The DARPA 2005 Challenge is a once in a lifetime chance for robotic engineers, companies and engineers to show their stuff. What is learned during such contests probably saves the Department of Defense hundreds of millions in Research and Development costs. To the taxpayers this is exceptional news indeed.
Recently I had a conversation with one of the teams, which is poised to win this years contest, although many would agree upon reviewing all these teams that they are all winners, as they bring to the table the future of robotics a frontier, which will be conquered indeed. This team told me that since they were using Off-The-Shelf Technology for their platform vehicle, meaning it was your basic SUV, that they were not sure if it had enough of a gas tank to make the whole trip. In fact since the speeds would be around 20-25 miles per hour over rugged terrain and since the vehicle would be running the modified electrical system full blast, with two alternators, RV style air-conditioning system and computer processors that it would be a gas hog? And you thought you paid a lot for gasoline? In any case this unmanned ground vehicles or UGV would be very inefficient indeed.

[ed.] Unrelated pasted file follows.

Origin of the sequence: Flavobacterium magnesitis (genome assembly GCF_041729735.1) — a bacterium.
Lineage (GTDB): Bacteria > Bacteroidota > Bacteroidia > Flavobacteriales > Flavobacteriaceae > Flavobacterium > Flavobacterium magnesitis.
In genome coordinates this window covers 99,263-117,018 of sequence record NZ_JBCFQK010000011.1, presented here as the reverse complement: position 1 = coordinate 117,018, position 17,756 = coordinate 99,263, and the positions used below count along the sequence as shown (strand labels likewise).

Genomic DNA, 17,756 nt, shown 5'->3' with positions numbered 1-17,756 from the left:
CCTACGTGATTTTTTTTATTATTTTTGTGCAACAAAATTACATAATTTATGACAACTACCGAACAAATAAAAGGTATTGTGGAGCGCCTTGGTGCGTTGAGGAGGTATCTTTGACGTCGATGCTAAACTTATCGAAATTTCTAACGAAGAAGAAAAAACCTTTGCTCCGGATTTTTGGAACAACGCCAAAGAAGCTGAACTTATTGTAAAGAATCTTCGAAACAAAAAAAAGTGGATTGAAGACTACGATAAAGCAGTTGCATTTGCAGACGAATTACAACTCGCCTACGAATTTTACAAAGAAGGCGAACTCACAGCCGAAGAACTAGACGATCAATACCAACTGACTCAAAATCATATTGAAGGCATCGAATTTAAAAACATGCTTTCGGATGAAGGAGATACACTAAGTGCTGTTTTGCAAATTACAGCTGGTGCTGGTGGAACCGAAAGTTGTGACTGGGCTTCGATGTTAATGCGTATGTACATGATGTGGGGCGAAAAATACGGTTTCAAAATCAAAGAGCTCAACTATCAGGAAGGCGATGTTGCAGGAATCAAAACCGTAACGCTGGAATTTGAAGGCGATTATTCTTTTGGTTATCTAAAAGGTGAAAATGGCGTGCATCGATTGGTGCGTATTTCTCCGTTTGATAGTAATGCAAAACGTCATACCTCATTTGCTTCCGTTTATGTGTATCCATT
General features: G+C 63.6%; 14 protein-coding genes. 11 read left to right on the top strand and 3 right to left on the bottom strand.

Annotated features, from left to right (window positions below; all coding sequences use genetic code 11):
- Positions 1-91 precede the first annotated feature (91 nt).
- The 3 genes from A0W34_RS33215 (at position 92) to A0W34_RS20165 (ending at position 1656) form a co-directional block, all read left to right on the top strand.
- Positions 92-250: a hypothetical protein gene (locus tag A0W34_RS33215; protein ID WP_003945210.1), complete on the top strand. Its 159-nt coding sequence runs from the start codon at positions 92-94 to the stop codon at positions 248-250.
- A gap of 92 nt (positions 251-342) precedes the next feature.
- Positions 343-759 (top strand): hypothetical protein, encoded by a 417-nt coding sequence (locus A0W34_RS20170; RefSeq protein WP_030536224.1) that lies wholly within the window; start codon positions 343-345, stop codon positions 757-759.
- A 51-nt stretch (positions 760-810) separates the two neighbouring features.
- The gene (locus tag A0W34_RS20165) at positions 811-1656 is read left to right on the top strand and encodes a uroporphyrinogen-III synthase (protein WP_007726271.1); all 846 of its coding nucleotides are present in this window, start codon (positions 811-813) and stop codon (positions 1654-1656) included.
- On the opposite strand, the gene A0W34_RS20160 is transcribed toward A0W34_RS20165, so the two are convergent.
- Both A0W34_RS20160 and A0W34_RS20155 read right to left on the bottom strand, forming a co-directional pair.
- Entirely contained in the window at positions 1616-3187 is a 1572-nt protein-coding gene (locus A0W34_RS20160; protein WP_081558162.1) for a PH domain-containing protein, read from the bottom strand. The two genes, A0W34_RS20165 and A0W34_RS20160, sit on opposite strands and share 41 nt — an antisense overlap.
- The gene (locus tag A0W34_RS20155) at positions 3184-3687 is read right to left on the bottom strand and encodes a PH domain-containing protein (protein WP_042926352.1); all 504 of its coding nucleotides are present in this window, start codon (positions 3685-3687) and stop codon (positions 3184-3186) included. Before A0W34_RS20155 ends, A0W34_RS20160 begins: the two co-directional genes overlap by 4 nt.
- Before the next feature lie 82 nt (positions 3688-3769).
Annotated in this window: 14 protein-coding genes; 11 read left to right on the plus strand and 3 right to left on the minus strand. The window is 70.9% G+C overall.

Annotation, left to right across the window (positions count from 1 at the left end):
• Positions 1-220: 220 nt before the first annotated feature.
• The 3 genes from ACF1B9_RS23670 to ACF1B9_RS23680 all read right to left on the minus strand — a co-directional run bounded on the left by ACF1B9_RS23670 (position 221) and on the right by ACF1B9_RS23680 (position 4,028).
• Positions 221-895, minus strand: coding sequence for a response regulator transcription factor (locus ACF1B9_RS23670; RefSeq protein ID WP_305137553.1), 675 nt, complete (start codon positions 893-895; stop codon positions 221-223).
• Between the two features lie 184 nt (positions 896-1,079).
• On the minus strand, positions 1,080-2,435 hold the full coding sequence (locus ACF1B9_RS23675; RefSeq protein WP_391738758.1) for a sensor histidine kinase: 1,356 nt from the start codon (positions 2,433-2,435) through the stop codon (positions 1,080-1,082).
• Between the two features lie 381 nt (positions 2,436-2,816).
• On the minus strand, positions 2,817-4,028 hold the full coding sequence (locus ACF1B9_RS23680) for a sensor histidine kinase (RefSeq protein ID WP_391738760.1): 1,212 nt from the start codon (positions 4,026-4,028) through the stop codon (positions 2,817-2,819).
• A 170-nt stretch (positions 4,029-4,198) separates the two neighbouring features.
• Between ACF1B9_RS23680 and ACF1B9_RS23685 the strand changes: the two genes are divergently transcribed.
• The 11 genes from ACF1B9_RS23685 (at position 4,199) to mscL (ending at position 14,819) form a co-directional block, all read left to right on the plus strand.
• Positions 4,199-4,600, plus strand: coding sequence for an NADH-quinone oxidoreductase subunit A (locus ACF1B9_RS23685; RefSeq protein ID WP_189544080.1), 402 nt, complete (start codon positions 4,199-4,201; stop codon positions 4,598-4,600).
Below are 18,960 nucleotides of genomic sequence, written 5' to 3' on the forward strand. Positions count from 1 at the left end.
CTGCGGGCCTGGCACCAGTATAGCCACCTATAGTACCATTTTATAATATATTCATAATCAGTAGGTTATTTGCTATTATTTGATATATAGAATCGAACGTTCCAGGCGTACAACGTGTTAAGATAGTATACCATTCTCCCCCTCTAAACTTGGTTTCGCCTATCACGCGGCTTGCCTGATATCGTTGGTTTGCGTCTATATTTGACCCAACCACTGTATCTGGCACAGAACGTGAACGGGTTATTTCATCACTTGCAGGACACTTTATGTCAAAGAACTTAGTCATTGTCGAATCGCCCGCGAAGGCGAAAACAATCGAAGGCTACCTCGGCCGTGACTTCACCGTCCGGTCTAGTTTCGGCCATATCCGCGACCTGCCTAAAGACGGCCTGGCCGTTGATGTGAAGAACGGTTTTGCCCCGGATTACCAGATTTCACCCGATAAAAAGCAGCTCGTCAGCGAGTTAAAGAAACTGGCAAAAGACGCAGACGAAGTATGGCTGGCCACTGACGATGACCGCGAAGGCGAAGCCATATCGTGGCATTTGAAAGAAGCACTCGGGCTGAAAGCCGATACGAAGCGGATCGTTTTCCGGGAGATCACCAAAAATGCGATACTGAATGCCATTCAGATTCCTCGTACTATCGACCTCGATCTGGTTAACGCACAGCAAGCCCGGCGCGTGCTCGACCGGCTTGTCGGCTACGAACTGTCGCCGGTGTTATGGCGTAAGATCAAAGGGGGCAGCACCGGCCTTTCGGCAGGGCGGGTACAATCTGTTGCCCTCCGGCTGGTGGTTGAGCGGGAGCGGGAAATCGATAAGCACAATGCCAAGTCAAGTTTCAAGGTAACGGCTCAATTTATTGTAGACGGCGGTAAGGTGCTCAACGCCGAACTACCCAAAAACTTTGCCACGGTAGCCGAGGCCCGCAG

With the high cost of fuel riding a snowmobile idea costs lots of money. For those who live in the sticks, we know that sometimes it is about the only way to get around during the tough winters up in high country. Unfortunately high fuel prices and lack of supply is taking its toll on a back countryman’s budget indeed. We must conserve fuel and one way to do this is to use more efficient lighting bypassing the electrical system.
Fuel prices have seen sharp increases in the last few years in our nation. The bumps on the trails we use can power up the headlights using electromagnetic induction technology to charge a capacitor instead of the headlights working off a battery. Currently there are some nifty micro-flashlights being used which you can buy which use a similar technique and are available thanks to the Everlite Flashlight technology research lab. These smaller flashlights work by shaking them for about thirty seconds and shine for about 6 minutes and they shine quite bright since they use a very bright LED light.